Sony and PlayStation have kicked off releasing film/TV adaptations of their intellectual property this year, and so far, it’s a mixed bag of critical success (The Last of Us), box-office failure (Uncharted), and everything else in between (Twisted Metal).
What came next in line with PlayStation Pictures’ releases was the company’s best-selling video game franchise of all time, and it initially got people’s heads scratching.
When a movie adaptation of Gran Turismo was first teased, fans and those familiar were confused about how a simcade racing game with a linear career mode could be put onto the big screen. Even director Neill Blomkamp couldn’t wrap his head around the idea until adapting the story of Jann Mardenborough made sense.
Gran Turismo is not based on the franchise’s well-known career mode, license tests, and driving missions. Instead, the film pivots its focus on GT Academy, a racing competition that turned avid gamers into professional drivers. In reality, Lucas Ordoñez and Jordan Tresson were the first two winners of the European leg in 2008 and 2010, respectively.
As someone who has followed the program closely back then, I understand why Jann (portrayed by Archie Madekwe) was the perfect choice for the film’s narrative. From a narrative standpoint, his rags-to-riches story of being a longtime GT fan turned international racing driver inspires anyone—even those not into cars or motorsports.
Another subplot followed Danny Moore (Orlando Bloom), a Nissan marketing executive based on Darren Cox, who convinced his company’s higher-ups to start GT Academy and successfully attempted to recruit Jack Slater (David Harbour), a former racer turned mechanic, to coach prospective drivers in a then-unknown racing program.
The second half of the movie was spent on fostering Mardenborough and Slater’s athlete/coach relationship. Their chemistry felt like how a typical sports drama would progress: The senior doesn’t believe in the kid, but soon starts to believe and wants the latter to grow.
No specific personality has been the driving point of Jann’s success, so this was one of the creative liberties done to tell an inspiring story.
Nevertheless, the best part of the film has got to be the racing scenes, an aspect expected to be executed masterfully for a racing movie. Blomkamp has a history of shooting vehicular action, like in Elysium, Chappie, and BMW Films’ The Escape, but those films had chase sequences.
In Gran Turismo, Blomkamp pushed the boundaries of what cinema cameras—specifically the Sony Venice 2—could do by providing dynamic low- and high-angled shots, even mimicking the first- and third-person view of the games.
Paired with a moderate sprinkle of shakiness, these shots provide a sense of adrenaline and tension to make every overtake and crash worth gasping and cheering over, so much so that anyone might not notice that Silverstone or Le Mans was filmed at the Hungaroring.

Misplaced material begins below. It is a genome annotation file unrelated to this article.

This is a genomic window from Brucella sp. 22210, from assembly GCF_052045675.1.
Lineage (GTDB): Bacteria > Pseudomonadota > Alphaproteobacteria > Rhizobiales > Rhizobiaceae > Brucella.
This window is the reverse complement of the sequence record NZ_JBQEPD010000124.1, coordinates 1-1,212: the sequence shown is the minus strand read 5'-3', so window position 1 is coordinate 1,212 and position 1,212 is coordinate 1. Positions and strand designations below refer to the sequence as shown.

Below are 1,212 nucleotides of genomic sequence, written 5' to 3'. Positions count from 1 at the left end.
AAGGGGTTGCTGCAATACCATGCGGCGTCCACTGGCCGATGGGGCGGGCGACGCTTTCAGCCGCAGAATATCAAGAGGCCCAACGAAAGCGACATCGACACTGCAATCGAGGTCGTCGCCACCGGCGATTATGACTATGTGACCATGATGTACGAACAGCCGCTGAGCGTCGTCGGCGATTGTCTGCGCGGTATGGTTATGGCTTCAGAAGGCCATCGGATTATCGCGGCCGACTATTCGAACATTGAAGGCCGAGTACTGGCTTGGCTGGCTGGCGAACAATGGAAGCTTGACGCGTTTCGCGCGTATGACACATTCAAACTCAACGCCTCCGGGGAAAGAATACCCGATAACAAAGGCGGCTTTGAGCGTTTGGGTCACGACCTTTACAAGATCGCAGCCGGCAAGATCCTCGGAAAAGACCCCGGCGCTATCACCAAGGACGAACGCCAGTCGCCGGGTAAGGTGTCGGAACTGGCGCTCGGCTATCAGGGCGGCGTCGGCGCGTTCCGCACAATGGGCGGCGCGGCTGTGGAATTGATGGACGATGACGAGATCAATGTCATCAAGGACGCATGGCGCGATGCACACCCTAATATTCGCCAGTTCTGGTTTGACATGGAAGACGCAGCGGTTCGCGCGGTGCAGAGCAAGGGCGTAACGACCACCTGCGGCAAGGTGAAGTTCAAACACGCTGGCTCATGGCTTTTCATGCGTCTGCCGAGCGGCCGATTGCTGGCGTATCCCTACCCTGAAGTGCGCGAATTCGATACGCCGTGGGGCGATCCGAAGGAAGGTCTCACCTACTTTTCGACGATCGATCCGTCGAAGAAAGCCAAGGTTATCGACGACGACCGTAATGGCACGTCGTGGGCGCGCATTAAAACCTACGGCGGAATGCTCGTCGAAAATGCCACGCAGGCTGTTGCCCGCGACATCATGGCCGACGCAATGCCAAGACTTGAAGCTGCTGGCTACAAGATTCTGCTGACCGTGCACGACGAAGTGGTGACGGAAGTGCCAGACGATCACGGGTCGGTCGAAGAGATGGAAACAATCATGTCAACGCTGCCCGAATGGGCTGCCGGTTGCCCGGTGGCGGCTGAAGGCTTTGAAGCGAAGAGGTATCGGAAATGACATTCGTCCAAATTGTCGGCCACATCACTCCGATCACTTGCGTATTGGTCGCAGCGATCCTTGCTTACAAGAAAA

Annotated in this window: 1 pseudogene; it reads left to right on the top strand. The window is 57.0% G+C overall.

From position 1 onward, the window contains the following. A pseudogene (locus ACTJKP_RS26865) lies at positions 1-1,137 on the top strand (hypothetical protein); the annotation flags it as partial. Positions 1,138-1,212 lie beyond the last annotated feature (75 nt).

Blomkamp’s goal was not to create a period piece of events between 2011 and 2015, but a reimagined version set in the present day instead. Hence, the film features Gran Turismo 7 (even though GT Academy happened during the PS3 era) and contemporary vehicles up to 2022 (such as the GT-R’s last facelift, its latest GT3 racing twin, and the Ligier JS PX prototype).
One of the biggest criticisms is toward the dramatized and glamorized storyline. One in particular that drew the most attention was Jann’s 2015 airborne crash at the Nurburgring Nordschleife that killed a spectator.
Mardenborough explained that excluding that core memory would be “a disservice to the audience,” which is understandable in expressing the dangers of motorsports. However, how the timeline was arranged in the film compared to real life spoiled the impact.
The film created fictitious rivals, Capa Racing and Schulin Motorsport, inspired by Mardenborough’s real-life opponents throughout his racing career. While the snarky attitudes and the anti-sim-racing sentiments appeared exaggerated for cinematic purposes, they weren’t unfounded.
One example was after that 2015 incident when former F1 driver Taki Inoue blasted the young driver on Twitter for being a gamer. That aspect served as the basis for the underdog narrative, the inclusion of which is reasonable but feels almost cartoonish.
Gran Turismo is not a video-game movie adaptation. I witnessed some of the discourse surrounding the film, commenting that barely any callbacks to the franchise’s iconic signatures were present. However, Blomkamp did spread a few easter eggs for the fans here and there.
The series’ theme song, Masahiro Andoh’s Moon Over the Castle made an orchestral cameo appearance when Jann won the qualifying race. Polyphony Digital founder Kazunori Yamauchi showed up as a random sushi chef, while Takehiro Hira portrayed him throughout the film.
As a fan of the racing game franchise, I can say that watching Gran Turismo has brought back memories of following GT Academy in its prime, and playing the game’s fifth and sixth installments on the PlayStation 3. As a casual cinephile, I think Neill Blomkamp nailed the cinematography yet again, and successfully created heart-pumping and nail-biting moments.
Sure, shoehorning the good-versus-evil and romantic subplots didn’t sit well with me, but it’s there to grab the general crowd. Still, if you can look past the nuances, it’s still a solid sports and racing film, placed in the sweet spot between Ron Howard’s Rush and Renny Harlin’s Driven.
If you haven’t seen Gran Turismo, watch it in cinemas while you still can.